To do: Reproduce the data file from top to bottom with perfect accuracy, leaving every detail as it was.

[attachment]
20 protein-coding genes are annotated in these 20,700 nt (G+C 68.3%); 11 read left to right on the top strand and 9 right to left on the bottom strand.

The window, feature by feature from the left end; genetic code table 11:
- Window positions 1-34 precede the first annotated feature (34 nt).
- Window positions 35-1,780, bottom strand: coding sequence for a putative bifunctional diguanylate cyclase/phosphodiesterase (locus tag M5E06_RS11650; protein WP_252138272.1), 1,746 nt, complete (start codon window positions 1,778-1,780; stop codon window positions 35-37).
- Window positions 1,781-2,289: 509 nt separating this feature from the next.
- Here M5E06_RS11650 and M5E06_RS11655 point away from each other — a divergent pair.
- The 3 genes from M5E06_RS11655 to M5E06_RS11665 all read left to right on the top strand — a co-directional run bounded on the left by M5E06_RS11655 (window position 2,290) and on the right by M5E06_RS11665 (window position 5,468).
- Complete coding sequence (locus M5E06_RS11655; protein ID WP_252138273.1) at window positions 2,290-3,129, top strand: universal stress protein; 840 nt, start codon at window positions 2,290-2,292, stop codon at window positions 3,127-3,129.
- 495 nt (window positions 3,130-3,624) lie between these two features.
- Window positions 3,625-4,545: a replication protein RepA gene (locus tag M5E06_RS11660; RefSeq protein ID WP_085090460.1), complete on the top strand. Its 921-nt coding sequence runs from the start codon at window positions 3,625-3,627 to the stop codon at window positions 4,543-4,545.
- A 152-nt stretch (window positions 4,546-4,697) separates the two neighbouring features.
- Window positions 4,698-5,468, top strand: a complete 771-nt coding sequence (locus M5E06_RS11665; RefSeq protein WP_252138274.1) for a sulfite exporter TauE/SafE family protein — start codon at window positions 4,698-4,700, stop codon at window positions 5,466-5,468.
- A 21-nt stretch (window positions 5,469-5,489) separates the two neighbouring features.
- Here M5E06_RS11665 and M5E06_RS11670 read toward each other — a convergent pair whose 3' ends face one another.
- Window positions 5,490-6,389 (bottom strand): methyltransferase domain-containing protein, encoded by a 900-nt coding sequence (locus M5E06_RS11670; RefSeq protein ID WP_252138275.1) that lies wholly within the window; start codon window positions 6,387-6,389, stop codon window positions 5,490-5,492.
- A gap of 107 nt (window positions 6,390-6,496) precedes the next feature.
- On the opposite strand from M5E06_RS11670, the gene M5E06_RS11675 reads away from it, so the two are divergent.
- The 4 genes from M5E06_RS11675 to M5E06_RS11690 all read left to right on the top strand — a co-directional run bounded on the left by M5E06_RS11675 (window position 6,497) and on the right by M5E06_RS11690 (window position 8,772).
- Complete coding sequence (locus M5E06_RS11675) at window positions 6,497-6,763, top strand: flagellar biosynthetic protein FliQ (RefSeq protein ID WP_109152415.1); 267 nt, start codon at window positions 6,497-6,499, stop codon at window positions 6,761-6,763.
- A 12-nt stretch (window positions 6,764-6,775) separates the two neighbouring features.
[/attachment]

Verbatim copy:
20 protein-coding genes are annotated in these 20,700 nt (G+C 68.3%); 11 read left to right on the top strand and 9 right to left on the bottom strand.

The window, feature by feature from the left end; genetic code table 11:
- Window positions 1-34 precede the first annotated feature (34 nt).
- Window positions 35-1,780, bottom strand: coding sequence for a putative bifunctional diguanylate cyclase/phosphodiesterase (locus tag M5E06_RS11650; protein WP_252138272.1), 1,746 nt, complete (start codon window positions 1,778-1,780; stop codon window positions 35-37).
- Window positions 1,781-2,289: 509 nt separating this feature from the next.
- Here M5E06_RS11650 and M5E06_RS11655 point away from each other — a divergent pair.
- The 3 genes from M5E06_RS11655 to M5E06_RS11665 all read left to right on the top strand — a co-directional run bounded on the left by M5E06_RS11655 (window position 2,290) and on the right by M5E06_RS11665 (window position 5,468).
- Complete coding sequence (locus M5E06_RS11655; protein ID WP_252138273.1) at window positions 2,290-3,129, top strand: universal stress protein; 840 nt, start codon at window positions 2,290-2,292, stop codon at window positions 3,127-3,129.
- 495 nt (window positions 3,130-3,624) lie between these two features.
- Window positions 3,625-4,545: a replication protein RepA gene (locus tag M5E06_RS11660; RefSeq protein ID WP_085090460.1), complete on the top strand. Its 921-nt coding sequence runs from the start codon at window positions 3,625-3,627 to the stop codon at window positions 4,543-4,545.
- A 152-nt stretch (window positions 4,546-4,697) separates the two neighbouring features.
- Window positions 4,698-5,468, top strand: a complete 771-nt coding sequence (locus M5E06_RS11665; RefSeq protein WP_252138274.1) for a sulfite exporter TauE/SafE family protein — start codon at window positions 4,698-4,700, stop codon at window positions 5,466-5,468.
- A 21-nt stretch (window positions 5,469-5,489) separates the two neighbouring features.
- Here M5E06_RS11665 and M5E06_RS11670 read toward each other — a convergent pair whose 3' ends face one another.
- Window positions 5,490-6,389 (bottom strand): methyltransferase domain-containing protein, encoded by a 900-nt coding sequence (locus M5E06_RS11670; RefSeq protein ID WP_252138275.1) that lies wholly within the window; start codon window positions 6,387-6,389, stop codon window positions 5,490-5,492.
- A gap of 107 nt (window positions 6,390-6,496) precedes the next feature.
- On the opposite strand from M5E06_RS11670, the gene M5E06_RS11675 reads away from it, so the two are divergent.
- The 4 genes from M5E06_RS11675 to M5E06_RS11690 all read left to right on the top strand — a co-directional run bounded on the left by M5E06_RS11675 (window position 6,497) and on the right by M5E06_RS11690 (window position 8,772).
- Complete coding sequence (locus M5E06_RS11675) at window positions 6,497-6,763, top strand: flagellar biosynthetic protein FliQ (RefSeq protein ID WP_109152415.1); 267 nt, start codon at window positions 6,497-6,499, stop codon at window positions 6,761-6,763.
- A 12-nt stretch (window positions 6,764-6,775) separates the two neighbouring features.